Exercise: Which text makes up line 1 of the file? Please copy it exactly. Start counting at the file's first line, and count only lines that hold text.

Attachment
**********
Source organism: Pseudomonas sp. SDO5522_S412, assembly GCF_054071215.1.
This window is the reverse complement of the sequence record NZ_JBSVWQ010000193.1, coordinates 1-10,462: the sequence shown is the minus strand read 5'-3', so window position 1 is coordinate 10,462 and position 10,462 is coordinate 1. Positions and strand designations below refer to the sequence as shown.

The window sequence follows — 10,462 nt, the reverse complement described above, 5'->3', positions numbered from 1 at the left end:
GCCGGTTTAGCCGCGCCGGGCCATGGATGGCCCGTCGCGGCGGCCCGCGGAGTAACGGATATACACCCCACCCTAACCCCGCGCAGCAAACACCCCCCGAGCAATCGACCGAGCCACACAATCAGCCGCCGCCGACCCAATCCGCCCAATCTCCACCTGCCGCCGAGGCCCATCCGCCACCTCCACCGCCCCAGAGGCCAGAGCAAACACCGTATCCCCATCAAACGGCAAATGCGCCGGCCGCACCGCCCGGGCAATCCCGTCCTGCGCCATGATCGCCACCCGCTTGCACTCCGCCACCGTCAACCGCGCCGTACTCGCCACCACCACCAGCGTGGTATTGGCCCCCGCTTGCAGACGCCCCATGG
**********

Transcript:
Source organism: Pseudomonas sp. SDO5522_S412, assembly GCF_054071215.1.